Top Critic Average
For fans of fast-paced, over the top twin stick action, complete with bullet time and a score system that awards perfection, Bleed 2 is excellent. The only real issue is its length, which is remedied to an extent by additional characters, weapons, and modes. If arcade, Contra/Metal Slug action is your thing and you've been missing it, you could do much worse than Bleed 2.
Bleed 2 is a great choice for anyone who loves extremely fast-paced action games that reward skill. Particularly if you've ever wanted to quadruple jump a path through a swarm of gunfire and flaming wreckage, riddle a bunch of enemies with bullets in slow motion, and finish off a hostile helicopter by deflecting one of the dozen missiles it's launched that you back in its freaking face with your sword before touching the ground. It's that kind of game.
After playing Bleed, it would be very easy to be worried for the sequel not living up to expectations. While the sequel is very different from the original, it is not by any means a bad thing. At the core, Bleed 2 is still in the same spirit as the first entry, but just a bit more grown up and comfortable. Wryn is still the same cool chick she always was, ready to kick some you-know-what as before, except this time for less selfish reasons. The action anti-heroine has become a real heroine, and the bosses have got more creative and include more variety. However, this has comes at the expense of having less platforming segments, a worthwhile pay-off in the end as the most memorable parts of the first game weren't the platforming sections, but the radical boss fights, and Bleed 2 will not offer anything that disappoints on that front.
If you’re a big run-and-gun fan there are very few titles on the platform that I hold in as high regard as Bleed 2. The action is intense, character movement is fluid, and there’s something new thrown at you at every turn. Perhaps more critically with multiple skill levels and a pretty lenient continue system the game is also surprisingly fair, and thus accessible, to gamers of just about any skill level. That isn’t to say beating the game on Easy is a cakewalk, you’ll still need to earn it, but with so many games that default only to brutal it is great to see a game that scales down effectively.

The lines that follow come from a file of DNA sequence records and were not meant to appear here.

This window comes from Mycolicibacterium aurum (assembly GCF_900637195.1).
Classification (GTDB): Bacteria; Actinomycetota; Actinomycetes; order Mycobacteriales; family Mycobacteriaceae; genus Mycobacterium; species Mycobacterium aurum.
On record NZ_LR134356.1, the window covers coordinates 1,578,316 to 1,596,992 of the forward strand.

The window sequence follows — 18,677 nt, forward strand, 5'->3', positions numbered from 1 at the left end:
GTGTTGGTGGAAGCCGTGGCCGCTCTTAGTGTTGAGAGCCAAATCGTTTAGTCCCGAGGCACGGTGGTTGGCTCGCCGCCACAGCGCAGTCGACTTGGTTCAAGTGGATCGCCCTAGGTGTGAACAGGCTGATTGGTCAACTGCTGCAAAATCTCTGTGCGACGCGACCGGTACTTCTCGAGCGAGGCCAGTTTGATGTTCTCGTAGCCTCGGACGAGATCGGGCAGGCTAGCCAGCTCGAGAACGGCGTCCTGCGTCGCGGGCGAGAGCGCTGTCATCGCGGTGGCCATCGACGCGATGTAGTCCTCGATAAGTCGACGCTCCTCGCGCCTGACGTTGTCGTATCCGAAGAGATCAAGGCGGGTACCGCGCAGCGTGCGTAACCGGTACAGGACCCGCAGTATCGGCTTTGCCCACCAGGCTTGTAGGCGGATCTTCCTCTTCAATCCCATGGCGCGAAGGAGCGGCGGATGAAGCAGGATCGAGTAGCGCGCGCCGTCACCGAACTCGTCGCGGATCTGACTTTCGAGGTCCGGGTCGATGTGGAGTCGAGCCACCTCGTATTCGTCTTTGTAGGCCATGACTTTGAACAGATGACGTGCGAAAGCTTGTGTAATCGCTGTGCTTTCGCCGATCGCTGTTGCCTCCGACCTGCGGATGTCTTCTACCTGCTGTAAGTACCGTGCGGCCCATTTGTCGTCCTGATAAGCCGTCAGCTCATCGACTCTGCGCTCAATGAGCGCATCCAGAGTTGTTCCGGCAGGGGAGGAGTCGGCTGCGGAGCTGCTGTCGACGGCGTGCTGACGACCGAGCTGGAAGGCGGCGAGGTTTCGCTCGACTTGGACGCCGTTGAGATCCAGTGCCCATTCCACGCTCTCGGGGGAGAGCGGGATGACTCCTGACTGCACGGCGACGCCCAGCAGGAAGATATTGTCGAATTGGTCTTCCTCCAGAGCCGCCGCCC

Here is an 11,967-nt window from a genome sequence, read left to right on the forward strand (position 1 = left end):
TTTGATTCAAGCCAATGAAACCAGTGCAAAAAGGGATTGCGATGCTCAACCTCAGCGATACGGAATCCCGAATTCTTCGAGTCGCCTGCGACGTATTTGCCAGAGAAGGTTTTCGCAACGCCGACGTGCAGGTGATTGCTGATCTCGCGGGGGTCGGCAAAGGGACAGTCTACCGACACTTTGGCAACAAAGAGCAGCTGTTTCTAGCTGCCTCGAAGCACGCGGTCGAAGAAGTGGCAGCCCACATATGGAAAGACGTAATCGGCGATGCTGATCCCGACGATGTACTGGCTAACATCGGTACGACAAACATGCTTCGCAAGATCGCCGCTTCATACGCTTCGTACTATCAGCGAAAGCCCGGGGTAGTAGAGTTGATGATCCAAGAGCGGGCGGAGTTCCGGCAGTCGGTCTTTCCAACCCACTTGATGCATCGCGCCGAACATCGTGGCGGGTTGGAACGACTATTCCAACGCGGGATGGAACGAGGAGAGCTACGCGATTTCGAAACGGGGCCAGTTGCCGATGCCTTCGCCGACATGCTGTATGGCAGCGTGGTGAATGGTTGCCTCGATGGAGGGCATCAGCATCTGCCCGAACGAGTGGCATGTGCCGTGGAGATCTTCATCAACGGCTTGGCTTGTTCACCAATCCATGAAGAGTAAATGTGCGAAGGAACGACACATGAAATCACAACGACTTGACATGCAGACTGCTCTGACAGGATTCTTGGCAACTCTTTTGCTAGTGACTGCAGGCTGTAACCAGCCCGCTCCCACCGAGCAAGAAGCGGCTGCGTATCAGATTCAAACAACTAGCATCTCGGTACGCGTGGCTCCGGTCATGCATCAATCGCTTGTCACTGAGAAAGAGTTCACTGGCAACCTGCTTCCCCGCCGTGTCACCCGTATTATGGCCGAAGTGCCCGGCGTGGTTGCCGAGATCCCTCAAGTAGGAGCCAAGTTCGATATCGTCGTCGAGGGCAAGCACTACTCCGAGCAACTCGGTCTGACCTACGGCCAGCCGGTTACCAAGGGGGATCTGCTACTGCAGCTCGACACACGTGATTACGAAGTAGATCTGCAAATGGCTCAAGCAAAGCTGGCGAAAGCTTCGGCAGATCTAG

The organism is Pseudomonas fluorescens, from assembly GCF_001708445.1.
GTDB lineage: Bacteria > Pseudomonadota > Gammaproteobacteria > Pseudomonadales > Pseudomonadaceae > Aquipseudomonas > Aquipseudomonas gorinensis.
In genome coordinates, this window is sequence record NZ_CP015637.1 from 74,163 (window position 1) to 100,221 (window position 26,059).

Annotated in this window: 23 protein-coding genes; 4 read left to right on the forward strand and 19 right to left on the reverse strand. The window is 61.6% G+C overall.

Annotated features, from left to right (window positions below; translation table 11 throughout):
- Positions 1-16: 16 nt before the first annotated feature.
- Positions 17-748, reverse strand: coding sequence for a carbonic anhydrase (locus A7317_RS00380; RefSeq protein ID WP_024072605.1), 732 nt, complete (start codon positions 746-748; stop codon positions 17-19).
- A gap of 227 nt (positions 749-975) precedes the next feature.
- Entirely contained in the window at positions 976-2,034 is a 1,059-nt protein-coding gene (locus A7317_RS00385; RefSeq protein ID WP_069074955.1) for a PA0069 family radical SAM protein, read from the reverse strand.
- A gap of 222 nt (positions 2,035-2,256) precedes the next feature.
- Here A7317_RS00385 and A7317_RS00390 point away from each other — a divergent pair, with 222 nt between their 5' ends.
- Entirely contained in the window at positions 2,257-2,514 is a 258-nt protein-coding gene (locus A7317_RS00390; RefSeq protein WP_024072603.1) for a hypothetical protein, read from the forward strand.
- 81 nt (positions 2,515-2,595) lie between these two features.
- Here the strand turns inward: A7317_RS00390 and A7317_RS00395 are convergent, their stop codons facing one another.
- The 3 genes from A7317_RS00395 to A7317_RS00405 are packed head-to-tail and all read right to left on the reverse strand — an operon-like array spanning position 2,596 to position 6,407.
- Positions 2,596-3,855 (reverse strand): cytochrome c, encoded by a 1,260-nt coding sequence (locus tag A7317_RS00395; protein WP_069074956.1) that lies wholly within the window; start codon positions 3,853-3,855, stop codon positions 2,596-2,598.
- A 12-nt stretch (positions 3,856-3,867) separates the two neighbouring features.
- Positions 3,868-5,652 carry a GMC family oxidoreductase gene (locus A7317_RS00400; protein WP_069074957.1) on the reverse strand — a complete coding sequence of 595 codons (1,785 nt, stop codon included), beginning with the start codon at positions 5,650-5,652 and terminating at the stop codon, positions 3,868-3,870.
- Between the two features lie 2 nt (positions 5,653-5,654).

Bleed 2 is a brilliant platformer which a lot of people may not have heard of. It's core mechanics as a side-scrolling action arcade game are pulled off perfectly and the balancing of the various difficulties have been implemented with just the right amount of challenge and skill. The game never gets boring or repetitive, it's always keeping you on your toes and if you do ever tire of the well constructed seven levels, you have the random endless mode to try and master. Not to mention the inclusion of the co-op mode and the 'just for fun' unbalanced boss arenas, there is more content here than a lot of the major AAA games out there.
One gripe I might have with the game is that a lot of the encounters from the first Bleed game are reused here. While those encounters weren’t necessarily bad, the game does feel short, although there’s definitely a lot of replayability. This is a game that’s great for picking up and putting down with no problems and is great for players looking for a quick and challenging experience. If I had to recommend a version of this game, it’d be the Switch version over PC.
Bleed 2 is a very accurately named game. In many ways it could be seen as a level pack for its predecessor, but the few small changes in the design all help to make it a better experience. These kinds of short, creative games are perfect for the eShop, and if we see Bleed 3 at some point I wouldn't hesitate to pick it up.
Bleed 2 manages to feel accessible while still rewarding precision and accuracy. It plays wonderfully, and you can enjoy it as a light co-op experience or really break it down and dig in to master its intricacies. I'd definitely recommend playing with a controller, but if you're looking for a fast-paced platformer with plenty of action, Bleed 2 has you covered.